"The high level of sub-prime arrears in a benign market" - as it appeared to be when the research was under way - "raises some important questions about the consideration given to affordability," said Clive Briault, the FSA's managing director of retail markets.
But at least someone is looking at the problem. In much of the US, not even that much was true.
Sliced and diced
But if there is one factor which, more than any other, has driven the contagion from the US sub-prime sector into the rest of the financial world, it is the way lenders raised the money they needed to keep lending.
In the old days, mortgages were simple. Banks took deposits from savers, then lent that money out to borrowers. Their profits, in the main, came from the difference in interest rates between the two.
Northern Rock's market share has grown in a slowing market
And if times were tough, borrowers had someone to talk to about rescheduling payments and avoiding delinquency.
In comparison to the way US mortgages work today, this looks impossibly quaint. The last thing a modern lender wants to do is keep a loan on the books.
Instead, transactions ripple rapidly down a chain.
The broker arranges the deal, which the lender pays out in money borrowed on the markets - or, sometimes, still from its own deposits.
Then, as quickly as possible, the lender sells the loan on, to be packaged up with thousands of others into a "mortgage-backed security" - which, in turn, is sliced up into chunks, assigned levels of risk, and repackaged once more.
So any given sub-prime mortgage will potentially end up scattered around countless portfolios as part of a string of what are called collateralised debt obligations.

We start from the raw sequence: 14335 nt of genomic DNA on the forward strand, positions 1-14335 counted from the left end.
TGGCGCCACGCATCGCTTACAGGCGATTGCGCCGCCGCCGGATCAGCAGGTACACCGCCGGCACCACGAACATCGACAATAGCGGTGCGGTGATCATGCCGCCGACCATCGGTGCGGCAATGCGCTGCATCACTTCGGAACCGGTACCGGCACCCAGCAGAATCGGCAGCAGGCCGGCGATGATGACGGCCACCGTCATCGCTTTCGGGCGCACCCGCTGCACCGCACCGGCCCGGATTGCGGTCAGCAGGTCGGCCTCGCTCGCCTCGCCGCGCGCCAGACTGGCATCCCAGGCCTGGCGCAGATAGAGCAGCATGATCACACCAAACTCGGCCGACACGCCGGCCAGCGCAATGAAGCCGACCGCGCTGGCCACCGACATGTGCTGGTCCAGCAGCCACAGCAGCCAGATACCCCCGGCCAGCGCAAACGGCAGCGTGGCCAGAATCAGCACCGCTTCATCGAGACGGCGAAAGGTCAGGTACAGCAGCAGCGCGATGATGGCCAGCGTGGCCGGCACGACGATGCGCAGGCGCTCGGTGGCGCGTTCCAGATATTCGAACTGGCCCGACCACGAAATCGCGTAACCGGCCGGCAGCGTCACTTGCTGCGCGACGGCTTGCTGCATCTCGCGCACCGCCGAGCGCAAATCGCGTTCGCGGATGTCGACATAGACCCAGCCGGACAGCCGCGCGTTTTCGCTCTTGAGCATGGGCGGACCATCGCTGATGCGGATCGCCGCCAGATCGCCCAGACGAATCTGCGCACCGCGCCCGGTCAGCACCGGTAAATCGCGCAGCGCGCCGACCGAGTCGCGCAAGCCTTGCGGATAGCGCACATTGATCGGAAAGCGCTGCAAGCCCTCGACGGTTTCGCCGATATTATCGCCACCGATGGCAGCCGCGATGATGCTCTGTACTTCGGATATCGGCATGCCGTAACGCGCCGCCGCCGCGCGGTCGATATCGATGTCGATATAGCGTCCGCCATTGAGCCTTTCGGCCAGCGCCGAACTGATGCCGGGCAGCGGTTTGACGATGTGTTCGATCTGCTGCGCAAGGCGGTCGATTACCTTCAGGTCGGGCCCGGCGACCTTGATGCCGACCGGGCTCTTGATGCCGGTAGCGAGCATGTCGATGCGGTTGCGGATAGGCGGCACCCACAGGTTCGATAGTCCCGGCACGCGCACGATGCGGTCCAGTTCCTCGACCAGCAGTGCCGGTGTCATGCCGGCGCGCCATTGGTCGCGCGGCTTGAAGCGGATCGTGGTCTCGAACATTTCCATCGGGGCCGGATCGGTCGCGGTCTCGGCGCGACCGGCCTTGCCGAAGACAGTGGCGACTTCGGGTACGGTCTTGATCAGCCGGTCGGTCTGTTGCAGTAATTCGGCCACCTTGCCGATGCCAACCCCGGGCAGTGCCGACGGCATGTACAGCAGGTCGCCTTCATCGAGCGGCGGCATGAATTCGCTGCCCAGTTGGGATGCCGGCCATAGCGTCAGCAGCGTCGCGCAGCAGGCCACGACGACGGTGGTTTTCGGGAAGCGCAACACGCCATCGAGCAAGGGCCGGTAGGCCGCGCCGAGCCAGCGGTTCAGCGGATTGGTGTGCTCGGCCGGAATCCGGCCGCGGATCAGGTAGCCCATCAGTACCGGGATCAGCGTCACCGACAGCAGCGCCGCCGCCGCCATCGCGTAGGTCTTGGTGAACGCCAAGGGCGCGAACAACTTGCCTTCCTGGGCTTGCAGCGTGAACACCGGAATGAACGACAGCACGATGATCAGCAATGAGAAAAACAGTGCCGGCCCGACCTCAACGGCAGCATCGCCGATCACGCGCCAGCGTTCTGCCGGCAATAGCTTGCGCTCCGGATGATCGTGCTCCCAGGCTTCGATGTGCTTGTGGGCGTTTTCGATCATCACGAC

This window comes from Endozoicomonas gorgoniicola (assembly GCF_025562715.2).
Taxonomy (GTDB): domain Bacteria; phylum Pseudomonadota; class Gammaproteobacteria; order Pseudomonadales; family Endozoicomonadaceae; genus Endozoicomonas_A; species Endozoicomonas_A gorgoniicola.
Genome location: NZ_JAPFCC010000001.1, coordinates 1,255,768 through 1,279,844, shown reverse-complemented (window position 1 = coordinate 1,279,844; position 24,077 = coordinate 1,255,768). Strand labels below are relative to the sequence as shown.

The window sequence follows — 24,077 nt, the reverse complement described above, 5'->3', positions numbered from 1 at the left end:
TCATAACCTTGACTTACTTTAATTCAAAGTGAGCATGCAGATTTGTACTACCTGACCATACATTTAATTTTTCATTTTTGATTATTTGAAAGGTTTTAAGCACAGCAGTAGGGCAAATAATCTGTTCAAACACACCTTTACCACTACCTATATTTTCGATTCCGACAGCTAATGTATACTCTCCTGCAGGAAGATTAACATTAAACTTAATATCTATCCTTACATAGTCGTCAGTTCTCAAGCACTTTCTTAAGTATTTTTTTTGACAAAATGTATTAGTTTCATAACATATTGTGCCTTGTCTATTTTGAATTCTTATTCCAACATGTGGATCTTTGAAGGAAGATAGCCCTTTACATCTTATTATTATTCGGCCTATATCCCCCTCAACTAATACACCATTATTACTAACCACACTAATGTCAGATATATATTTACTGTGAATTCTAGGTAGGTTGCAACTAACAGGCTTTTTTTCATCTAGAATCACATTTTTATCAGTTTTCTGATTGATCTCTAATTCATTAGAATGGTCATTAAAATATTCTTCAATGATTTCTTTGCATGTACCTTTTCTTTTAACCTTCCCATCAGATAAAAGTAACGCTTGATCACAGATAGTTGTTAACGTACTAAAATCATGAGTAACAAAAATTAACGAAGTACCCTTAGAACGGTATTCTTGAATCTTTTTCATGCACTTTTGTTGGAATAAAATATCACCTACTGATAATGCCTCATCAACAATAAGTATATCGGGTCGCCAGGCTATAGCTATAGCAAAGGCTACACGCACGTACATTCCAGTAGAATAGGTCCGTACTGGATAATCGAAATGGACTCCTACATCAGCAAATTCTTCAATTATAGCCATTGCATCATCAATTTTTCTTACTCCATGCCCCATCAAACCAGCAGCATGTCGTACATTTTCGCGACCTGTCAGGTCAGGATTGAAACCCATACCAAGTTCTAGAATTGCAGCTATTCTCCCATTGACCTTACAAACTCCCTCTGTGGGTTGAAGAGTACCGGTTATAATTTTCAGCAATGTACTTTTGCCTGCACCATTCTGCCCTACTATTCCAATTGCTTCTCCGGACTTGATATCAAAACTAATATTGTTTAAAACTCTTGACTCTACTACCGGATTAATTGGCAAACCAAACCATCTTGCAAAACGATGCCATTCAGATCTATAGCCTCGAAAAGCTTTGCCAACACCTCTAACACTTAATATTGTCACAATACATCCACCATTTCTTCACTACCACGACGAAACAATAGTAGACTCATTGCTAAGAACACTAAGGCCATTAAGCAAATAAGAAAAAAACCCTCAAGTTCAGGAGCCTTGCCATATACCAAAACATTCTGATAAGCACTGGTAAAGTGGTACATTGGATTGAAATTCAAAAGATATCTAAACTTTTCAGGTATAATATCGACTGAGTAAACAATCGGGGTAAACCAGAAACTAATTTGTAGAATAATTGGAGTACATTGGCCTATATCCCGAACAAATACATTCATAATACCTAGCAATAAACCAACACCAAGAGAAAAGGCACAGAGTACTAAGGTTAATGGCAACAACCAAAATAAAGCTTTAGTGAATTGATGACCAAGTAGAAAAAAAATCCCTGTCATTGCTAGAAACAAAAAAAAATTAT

However complex this sounds, the theory is that in this way any problems with loans are spread across the whole market, rather than landing with a thud on the balance sheet of the original lender.
Unfortunately, it now appears that the risks attached to much of the debt were vastly under-estimated, leaving it so "toxic" that no-one wants to touch it.
So sharing out the risk by securitisation - as it is known - may have amplified the problem rather than reducing it, triggering the sharp contraction in credit which is now sweeping through markets around the world.
In the UK, the old way still dominates.
Most of the High Street lenders are still using their own balance sheet for much of their mortgages.
For them, lending may be turning more cautious - but there is less risk of a crunch.
Still, for those that do turn to the money markets - like the Northern Rock bank, which sources 75% of its mortgage funding from there - things are more problematic, and lending criteria and available interest rates are becoming more onerous.
So will stronger regulation, more conservative lending - and, incidentally, a tighter housing market where many fewer new homes are built - keep the UK insulated from the risk of sub-prime contagion?
"The worst-case scenario," says Ray Boulger, "would be interest rates rising just as property prices fall."
That, after all, is what happened in the UK's last housing market crunch in the early 1990s. With debt levels much higher now than they were then, we may be more exposed.
But the credit crunch could relieve the pressure on the Bank of England to push interest rates higher, as could the prospect of flagging house prices.
"I see prices flatlining for the next year or so, on a national basis," Mr Boulger says.
"But unless they fall really quite sharply, we should avoid the major problems the US has seen."